Last night the Hub and I were discussing why I would make a good traveling companion for The Doctor.
(Each summer we “theme” our television/film viewings. So fun!! This summer is Dr. Who, about which we are both now obsessed. Previous summers include Charles Dickens, “W.A”- Woody Allen and Wes Anderson, Agatha Christie’s Poirot and Miss Marple, I think there were others…..)
And I have decided that most of the reasons we came up with and the others that I have arrived at as I continue the conversation in my head, relate to my life in dance.
1. Need to be able to adapt to any new environment.
Dance culture depends on observational learning. It is true socially and artistically. When entering a new class, studio space, dance environment- we know to watch and do. There are certain things that are always true regardless of space and environment. Having that center of understanding, we are able to roll with the punches in terms of the finer details. We observe others to prep for class or rehearsal in anticipation of the instructor or choreographer’s preferences (where to put our stuff, whether to be standing when they enter or not, are warmers permitted, which wall is front,…).
It is true in movement as well. We are a kinesthetic art form depending on visual learning to provide the majority of the information. Questions are tolerated but only after sound observations are made. Question before that time and you are “outed” as a newbie, judgements are made, and your fate written. You are not to be trusted.
2. Know when to follow and when to lead.
When there is a clear leader, I am happy to let them lead. But if they are asking for contributions to the creative process, I am ready to help problem-solve, try anything they ask (within reason), generate new material. If they aren’t around, I will readily step in. I understand my skills, my strengths, and limitations, and my place.
It is one of the intrinsic values that studying the arts, seriously and over time, can provide.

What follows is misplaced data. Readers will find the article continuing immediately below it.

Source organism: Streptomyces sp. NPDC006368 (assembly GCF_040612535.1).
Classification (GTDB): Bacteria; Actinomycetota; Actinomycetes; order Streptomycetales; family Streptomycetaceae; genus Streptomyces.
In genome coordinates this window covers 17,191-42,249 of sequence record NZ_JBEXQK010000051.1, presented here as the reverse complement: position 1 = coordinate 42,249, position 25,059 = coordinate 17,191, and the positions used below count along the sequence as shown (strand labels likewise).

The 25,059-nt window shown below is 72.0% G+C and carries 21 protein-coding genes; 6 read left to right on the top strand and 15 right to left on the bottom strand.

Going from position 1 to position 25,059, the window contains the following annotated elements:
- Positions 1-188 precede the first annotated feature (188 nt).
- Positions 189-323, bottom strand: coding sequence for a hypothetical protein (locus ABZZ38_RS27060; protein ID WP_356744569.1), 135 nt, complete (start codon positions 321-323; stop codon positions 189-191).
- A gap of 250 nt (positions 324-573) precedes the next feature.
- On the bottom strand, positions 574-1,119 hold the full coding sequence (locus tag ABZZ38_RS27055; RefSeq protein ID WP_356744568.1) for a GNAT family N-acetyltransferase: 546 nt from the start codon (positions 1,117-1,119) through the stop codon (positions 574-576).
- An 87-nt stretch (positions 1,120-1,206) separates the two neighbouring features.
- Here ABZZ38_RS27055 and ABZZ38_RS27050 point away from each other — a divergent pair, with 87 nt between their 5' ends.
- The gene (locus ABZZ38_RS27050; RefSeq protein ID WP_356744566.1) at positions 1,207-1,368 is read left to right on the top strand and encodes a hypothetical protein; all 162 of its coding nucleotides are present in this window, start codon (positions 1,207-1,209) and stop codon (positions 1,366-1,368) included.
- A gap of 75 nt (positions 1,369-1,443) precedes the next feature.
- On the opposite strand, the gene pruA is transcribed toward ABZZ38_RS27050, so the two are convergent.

3. Laughing at my myself.
Mistakes happen. We may as well embrace them. Mistakes in dance look funny, feel funny, even sometimes sound funny. Oh well. The entire process of creating can stop if we can’t laugh and keep moving.
4. Taking risks.
Choreographers have challenged my body and my mind. Invaluable teachers have pushed my thinking, my writing, my dance-making, my teaching, my ways of being. My career has demanded I take risks.
After college, I moved to Chicago with $100 and a credit card (don’t tell my Dad). After Chicago came New York and then Los Angeles. Then grad school, a series of teaching jobs that fluctuate in stability, and now I am here.
A friend recently suggested that was gutsy. I suggested it was stupid. We agreed on one point- it was necessary. That is absolute truth. I lived to talk about it. And it changed my view of life. I am ever so thankful.
5. Communication and Translation
Dance has taught me how and when to communicate, how to translate ideas into movement and/or written word. It has taught me how to collaborate, look for opportunity, and trust the process even when I have difficulty trusting people.
And last but not least, it involves TIME and SPACE. The EFFORT comes in how articulately we navigate through our journey.
Oh, Doctor. Maybe I am already on a great trip. But my front door is now TARDIS blue if ever you need to find me.